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Social Reaction Theories of Crime. Chapter 9. Social Reaction Theories of Crime. Focus upon social and institutional responses to the individual. View the individual as a largely passive being who is forced into the role of a criminal by societal definitions or by the reactions of others.

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Social Reaction Theories of Crime

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social reaction theories of crime2
Social Reaction Theories of Crime
  • Focus upon social and institutional responses to the individual.
  • View the individual as a largely passive being who is forced into the role of a criminal by societal definitions or by the reactions of others.
  • The Labeling Perspective
  • Critical Criminology
labeling theory
Labeling Theory
  • Has its foundation in the works of George Herbert Meade and Charles Horton Cooley.
    • Cooley is best known for his development of the “looking-glass self.”
  • The dynamic interplay between the individual and others leads to the development of a self-concept that affects subsequent behavior.
  • A formal response from the criminal justice system forces the individual to reassess his or her personal identity.
labeling theory cont
Labeling Theory, cont.
  • Of primary importance to labeling theorists is what transpires after an act, not what caused or precipitated the act.
  • Second, deviance is not something inherent in the act.
  • Third, the labeling of an individual is a process of symbolic interaction between the “deviant” and significant others.
    • Lemert referred to this a secondary deviance.
  • Fourth, the labeling process is affected by who does the labeling and by how the labeled person reacts to the label.
  • Fifth, the act of labeling may lead to retrospective interpretation of the individual’s prior behavior.
  • Sixth, a deviant label such as that of “criminal” or “drug abuser” becomes the pivotal (master) status that overrides other personal attributes. - becker
  • Consequently, the probability of further criminal behavior is enhanced.
labeling theories
Labeling Theories
  • Frank Tannenbaum - Dramatization of Evil
    • Wrote Crime and the Community (1938).
    • Contended that criminals are not inherently different from the rest of the population, but that specific acts in a person’s overall repertoire of behaviors are singled out and brought to public attention.
    • Dramatization of evil – social reaction whereby the individuals act now causes all of his acts to be looked at w/ suspicion. Gradual shift from behavior labeled deviant to the person being labeled as deviant.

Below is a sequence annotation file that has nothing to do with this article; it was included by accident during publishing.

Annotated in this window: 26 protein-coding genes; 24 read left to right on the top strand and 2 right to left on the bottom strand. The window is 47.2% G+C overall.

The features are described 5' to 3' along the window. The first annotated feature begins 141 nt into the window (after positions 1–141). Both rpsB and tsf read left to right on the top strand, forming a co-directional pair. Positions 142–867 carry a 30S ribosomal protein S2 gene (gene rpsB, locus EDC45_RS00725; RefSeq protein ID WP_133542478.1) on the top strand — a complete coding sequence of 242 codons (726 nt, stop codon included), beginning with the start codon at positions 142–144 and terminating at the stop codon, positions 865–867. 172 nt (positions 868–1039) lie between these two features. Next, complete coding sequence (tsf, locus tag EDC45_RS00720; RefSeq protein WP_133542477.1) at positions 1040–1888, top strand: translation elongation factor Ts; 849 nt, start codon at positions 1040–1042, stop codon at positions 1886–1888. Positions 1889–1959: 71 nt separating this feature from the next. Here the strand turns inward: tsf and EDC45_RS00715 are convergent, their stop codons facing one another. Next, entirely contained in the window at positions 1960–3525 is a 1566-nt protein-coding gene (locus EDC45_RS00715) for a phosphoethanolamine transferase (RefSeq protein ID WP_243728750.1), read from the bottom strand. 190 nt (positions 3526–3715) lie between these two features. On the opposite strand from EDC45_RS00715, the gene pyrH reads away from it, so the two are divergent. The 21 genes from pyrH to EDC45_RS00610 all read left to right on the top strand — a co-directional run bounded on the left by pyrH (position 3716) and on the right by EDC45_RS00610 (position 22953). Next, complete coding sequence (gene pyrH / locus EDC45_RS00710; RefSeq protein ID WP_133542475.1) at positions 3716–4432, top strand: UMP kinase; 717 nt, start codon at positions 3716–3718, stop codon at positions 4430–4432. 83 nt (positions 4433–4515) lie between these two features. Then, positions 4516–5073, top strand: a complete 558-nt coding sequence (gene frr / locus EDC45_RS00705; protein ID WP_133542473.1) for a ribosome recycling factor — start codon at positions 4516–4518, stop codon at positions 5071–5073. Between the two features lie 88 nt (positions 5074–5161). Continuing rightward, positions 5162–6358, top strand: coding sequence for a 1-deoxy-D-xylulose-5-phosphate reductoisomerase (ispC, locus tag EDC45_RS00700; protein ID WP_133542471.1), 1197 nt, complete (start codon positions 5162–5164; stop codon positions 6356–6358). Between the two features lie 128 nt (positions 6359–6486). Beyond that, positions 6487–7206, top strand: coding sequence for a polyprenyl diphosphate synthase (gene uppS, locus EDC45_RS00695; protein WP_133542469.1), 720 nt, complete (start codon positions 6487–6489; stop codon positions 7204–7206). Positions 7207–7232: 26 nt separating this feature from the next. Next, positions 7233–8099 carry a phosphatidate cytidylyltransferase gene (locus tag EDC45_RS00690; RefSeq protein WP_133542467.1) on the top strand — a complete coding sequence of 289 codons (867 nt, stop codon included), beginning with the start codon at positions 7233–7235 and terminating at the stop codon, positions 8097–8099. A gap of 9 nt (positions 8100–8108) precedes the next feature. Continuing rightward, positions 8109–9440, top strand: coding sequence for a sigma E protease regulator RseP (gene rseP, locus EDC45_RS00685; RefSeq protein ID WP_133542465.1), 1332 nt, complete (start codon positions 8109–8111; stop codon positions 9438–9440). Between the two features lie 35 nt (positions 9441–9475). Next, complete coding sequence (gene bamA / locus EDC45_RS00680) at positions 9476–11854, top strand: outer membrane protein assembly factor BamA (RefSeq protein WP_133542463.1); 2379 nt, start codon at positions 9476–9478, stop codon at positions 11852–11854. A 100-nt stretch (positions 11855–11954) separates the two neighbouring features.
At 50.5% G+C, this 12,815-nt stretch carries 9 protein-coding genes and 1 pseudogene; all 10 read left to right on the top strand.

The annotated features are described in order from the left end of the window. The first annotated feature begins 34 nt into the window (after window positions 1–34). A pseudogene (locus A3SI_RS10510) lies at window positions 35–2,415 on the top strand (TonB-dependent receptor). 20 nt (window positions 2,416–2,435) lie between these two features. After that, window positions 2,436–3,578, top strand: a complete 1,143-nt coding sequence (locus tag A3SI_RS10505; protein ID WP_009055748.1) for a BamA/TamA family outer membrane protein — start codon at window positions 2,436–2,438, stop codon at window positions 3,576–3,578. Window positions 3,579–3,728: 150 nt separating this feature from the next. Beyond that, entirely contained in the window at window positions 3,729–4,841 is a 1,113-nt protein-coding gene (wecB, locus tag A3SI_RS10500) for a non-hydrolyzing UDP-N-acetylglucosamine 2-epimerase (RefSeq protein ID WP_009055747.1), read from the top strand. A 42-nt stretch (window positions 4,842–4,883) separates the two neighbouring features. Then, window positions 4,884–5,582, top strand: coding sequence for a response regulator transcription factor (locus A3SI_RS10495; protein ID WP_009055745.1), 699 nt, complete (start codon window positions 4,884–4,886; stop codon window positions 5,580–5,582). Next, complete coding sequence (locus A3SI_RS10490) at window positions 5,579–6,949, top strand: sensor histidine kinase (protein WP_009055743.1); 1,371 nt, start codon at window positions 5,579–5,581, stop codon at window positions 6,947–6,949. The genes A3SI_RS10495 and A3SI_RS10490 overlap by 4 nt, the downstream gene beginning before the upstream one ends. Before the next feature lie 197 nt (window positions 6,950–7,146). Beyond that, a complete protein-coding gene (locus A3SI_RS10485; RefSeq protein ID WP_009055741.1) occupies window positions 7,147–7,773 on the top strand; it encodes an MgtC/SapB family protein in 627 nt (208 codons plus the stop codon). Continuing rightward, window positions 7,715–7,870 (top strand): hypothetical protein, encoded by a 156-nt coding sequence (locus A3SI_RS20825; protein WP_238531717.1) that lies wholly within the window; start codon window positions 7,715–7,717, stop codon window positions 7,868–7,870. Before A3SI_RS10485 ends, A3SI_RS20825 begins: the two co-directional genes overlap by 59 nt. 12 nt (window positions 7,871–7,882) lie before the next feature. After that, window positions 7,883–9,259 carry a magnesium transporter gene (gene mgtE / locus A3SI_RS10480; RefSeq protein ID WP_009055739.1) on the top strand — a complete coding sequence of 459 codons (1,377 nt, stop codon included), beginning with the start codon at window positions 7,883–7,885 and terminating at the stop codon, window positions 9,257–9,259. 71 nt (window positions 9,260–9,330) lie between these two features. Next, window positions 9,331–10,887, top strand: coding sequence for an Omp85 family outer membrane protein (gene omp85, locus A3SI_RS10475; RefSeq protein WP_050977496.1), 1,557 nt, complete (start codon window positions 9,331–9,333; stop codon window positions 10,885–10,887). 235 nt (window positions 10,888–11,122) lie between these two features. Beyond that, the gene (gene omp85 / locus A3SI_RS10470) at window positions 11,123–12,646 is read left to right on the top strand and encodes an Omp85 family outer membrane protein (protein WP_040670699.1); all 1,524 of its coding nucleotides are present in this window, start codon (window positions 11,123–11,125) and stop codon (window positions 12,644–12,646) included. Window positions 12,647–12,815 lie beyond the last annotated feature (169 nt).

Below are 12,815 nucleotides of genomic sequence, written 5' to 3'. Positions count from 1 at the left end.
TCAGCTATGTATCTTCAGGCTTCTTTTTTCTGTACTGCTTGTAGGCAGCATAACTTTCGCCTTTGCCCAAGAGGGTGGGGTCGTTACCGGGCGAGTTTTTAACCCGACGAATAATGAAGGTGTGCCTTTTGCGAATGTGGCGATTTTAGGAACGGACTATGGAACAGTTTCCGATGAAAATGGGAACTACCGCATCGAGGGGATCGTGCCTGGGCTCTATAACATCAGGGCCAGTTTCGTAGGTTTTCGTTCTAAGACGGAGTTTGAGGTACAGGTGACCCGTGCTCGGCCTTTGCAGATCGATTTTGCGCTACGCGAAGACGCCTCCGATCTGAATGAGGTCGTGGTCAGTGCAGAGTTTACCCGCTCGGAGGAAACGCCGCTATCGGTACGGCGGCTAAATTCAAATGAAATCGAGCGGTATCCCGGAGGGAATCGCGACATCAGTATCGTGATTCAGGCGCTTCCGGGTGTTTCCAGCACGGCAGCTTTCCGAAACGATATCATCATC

• Legal relativism - acts are neither inherently good nor evil. – your social status or the situation dictates how society responds to the same actions by different people (male w/ female, female w/ male)
  • Edwin M. Lemert - Primary and Secondary Deviance
    • Primary deviance - occasional or situational behavior that may be excused or rationalized by the actor and/or the social audience.
    • Secondary deviance - the result of a dynamic interaction between the individual’s deviation and the societal response to the deviation.
edwin m schur radical nonintervention
Edwin M. Schur -Radical Nonintervention
  • Wrote Radical Nonintervention ( 1973)
  • Argued that society should take a more tolerant stance and allow adolescents to experiment with a wide array of behavioral alternatives.
  • Argued that being labeled “delinquent” is a master status and hard to overcome.
  • Retrospective interpretation - the process by which people reinterpret an individual’s behavior in light of new information concerning that individual.
critical criminology
Critical Criminology
  • Karl Marx (1818-1883) - Conflict Theory
    • Argued that the economic base shaped all social arrangements.
    • The division of labor led to the alienation of workers.
    • Two opposing groups -
      • Bourgeoisie
      • Proletariat
        • Lumpen proletariate – fringe, do nothing, live off labor of others
      • Surplus value – root of the problem
        • Lumpen proletariate – fringe, do nothing, live off labor of others
  • Group Conflict Perspective
    • George Vold - Group Conflict Theory
      • Viewed humans as group oriented and society as a collection of groups, each with its own interests.
the radical era 1960s 1970s
The Radical Era - 1960s-1970s
  • Austin Turk - Crime and the Legal Order
  • Richard Quinney - The Social Reality of Crime
  • William Chambliss and Robert Seidman - Law, Order, and Power
  • Contemporary Critical Thought
    • Left Realism - based on the following four premises:
      • Street crime is a serious problem for the working class.
      • Working-class crime is primarily perpetrated against other members of the working class.
      • It is relative poverty, not absolute poverty, that breeds discontent, and this discontent without a political solution creates crime.
      • Crime can be reduced through implementation of practical, socialist policies.
contemporary critical thought cont
Contemporary Critical Thought, cont.
  • Feminism - Three major variations
    • Radical feminism - identifies a patriarchal social order in which men dominate women as the fundamental issue.
    • Marxist feminism - sees women as dominated by men as a result of the disproportionate location of economic power among men.
    • Socialist feminism - sees capitalism as inevitably flawed, producing a range of oppression, including that experienced by women.
  • Post-modernism - rejects the notion that rationalism and science merit a superior position in explaining the way things are.
conflict theory
Conflict Theory

Research on Conflict Theory

Policy Relevance of Conflict Theory